The carotid arteries are the main blood vessels that run along each side of the neck to the head.  One can feel the carotid artery pulse by placing fingers on either side of their windpipe. They carry oxygenated blood to the head including the eyes, face, and brain.


The carotid arteries have three layers of tissue:

  • The outer layer (Adventitia)
  • The muscular middle layer (Media)
  • The smooth central layer (Intima)


Each of the two main carotid arteries divides in the neck into two branches: 

  • The external artery that moves blood to the neck, face and scalp 
  • Internal artery which transports blood to the front part of the brain. This area of the brain handles thought, speech, personality, sensory and motor functions.

The carotid bulb, also called the carotid sinus, is a broadening of a carotid artery at the central branching point. It has sensors which help to regulate blood pressure.

Associated symptoms & disorders

Various conditions can affect the carotid arteries including:

  • Carotid artery vacuities – It is an inflammation of the carotid artery because of an infection or an autoimmune condition  
  • Carotid hypersensitivity syndrome - In some people, applying pressure to the carotid bulb can cause a sudden drop in blood pressure and fainting  
  • Carotid artery embolism - A piece of embolus or cholesterol plaque may peel off from the carotid artery wall and move to the brain, resulting in a stroke
  • Carotid artery atherosclerosis – It is a gradual build up of cholesterol plaque on the carotid artery walls causing them to narrow. It is also known as carotid artery stenosis and can lead to a stroke.
  • Stroke - A sudden pause in blood flow to a part of the brain. A blood clot or cholesterol plaque can block a carotid artery and interrupt blood supply to the brain causing a stroke. 
  • Carotid artery aneurysm – A condition where a weak part of the carotid artery bulges out with each heartbeat like a balloon. It poses a risk for breaking and could result in severe bleeding or stroke.
  • Transient monocular blindness (Amaurosis fugax) – It is temporary blindness in one or both eyes. It occurs when a fragment of embolus or cholesterol plaque breaks off from the carotid artery wall and blocks blood flow the eye(s).
  • Carotid artery stenosis - Blockage or narrowing of one or both of these arteries reduces oxygenated blood flow to the brain. It can occur due to atherosclerosis (buildup of waste products like calcium and cholesterol plaque) inside the lining of the arteries.

Diagnosis of associated disorders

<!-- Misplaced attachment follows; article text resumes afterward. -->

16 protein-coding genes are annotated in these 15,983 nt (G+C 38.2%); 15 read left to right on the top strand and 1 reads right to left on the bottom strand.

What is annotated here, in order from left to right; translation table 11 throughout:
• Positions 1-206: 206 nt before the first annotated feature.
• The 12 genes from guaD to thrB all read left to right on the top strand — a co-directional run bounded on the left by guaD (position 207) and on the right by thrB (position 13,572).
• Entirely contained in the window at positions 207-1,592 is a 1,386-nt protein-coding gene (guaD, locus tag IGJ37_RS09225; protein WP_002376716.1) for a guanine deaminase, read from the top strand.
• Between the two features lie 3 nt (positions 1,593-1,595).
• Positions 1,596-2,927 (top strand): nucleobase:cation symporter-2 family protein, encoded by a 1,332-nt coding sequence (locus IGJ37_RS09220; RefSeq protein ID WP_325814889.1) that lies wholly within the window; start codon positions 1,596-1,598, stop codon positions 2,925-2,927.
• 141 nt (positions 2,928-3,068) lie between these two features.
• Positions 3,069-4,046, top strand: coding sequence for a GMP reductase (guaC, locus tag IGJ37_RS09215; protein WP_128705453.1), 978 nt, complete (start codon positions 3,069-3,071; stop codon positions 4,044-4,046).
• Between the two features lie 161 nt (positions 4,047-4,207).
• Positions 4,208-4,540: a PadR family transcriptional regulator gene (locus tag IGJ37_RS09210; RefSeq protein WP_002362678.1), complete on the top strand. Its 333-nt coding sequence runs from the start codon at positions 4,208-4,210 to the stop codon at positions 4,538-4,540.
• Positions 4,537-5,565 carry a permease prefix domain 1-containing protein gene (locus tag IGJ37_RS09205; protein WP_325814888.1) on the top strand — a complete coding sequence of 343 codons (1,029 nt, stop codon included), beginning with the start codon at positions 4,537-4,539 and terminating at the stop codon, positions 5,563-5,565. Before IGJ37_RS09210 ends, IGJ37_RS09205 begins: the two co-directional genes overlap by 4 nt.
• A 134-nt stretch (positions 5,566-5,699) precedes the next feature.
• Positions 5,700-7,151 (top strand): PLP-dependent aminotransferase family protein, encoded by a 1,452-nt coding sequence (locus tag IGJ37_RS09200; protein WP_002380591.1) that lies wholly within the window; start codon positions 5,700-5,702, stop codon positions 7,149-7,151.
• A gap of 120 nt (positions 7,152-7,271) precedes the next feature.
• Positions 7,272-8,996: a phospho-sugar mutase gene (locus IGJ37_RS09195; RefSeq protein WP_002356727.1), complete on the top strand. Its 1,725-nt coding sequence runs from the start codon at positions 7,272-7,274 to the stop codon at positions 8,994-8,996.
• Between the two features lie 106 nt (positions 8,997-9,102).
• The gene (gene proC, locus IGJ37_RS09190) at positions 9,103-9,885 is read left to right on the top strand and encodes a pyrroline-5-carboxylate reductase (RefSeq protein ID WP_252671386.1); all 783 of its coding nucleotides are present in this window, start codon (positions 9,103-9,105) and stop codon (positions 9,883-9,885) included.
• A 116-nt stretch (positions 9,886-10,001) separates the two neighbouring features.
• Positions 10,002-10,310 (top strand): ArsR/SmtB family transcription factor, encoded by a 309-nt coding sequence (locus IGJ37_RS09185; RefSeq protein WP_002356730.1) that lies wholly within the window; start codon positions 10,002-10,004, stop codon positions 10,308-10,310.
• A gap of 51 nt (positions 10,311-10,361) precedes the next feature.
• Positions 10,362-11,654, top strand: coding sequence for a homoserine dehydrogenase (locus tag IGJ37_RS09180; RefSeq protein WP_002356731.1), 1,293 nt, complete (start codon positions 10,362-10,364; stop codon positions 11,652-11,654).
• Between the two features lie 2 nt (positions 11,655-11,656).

A health care professional can diagnose carotid arteries by reviewing the patient’s medical history and conducting carotid artery tests. These may include:

  • Carotid sinus massage 
  • Carotid artery ultrasound
  • Carotid artery angiography 
  • Magnetic resonance angiography (MRA scan)
  • Computed tomography angiography (CTA scan)

Treatment of associated disorders

The nature and extent of the carotid arteries condition determine the method of treatment.

  • Aspirin – A daily aspirin may lower the risk of a stroke or heart attack for people at high risk. Aspirin interferes with platelets, the components of blood that help blood to clot.Blood clots in the arteries can blocks blood flow the eyes.
  • Clopidogrel (Plavix) – It may be used with or without aspirin in patients at high risk for heart attack or stroke. Clopidogrel works like aspirin by also interfering with platelets. 
  • Statins – These cholesterol-lowering medicines may decrease the risk of stroke and heart attack in some people with stenosis or narrowing of the carotid artery. Statins are taken daily in pill form. 
  • Other medications - Treatment for temporal arteritis may consist of steroids (corticosteroid medications), methotrexate or tocilizumab ( a biologic drug). Tocilizumab is administered as an injection. It may be combined with steroids to reduce the amount of steroids that a patient needs.
  • Carotid endarterectomy (CEA) - The procedure removes blood clots and cholesterol plaque from the affected carotid arteries. A vascular surgeon slices open the carotid artery, removes the clots and buildups and stitches the artery closed.
  • Carotid artery angioplasty with stenting (CAS) - It is an option for patients who are unable to have carotid endarterectomy. The surgeon moves a wire through an artery in the leg up to the carotid artery, and stent or a small wire tube is expanded inside a narrowing of the carotid artery.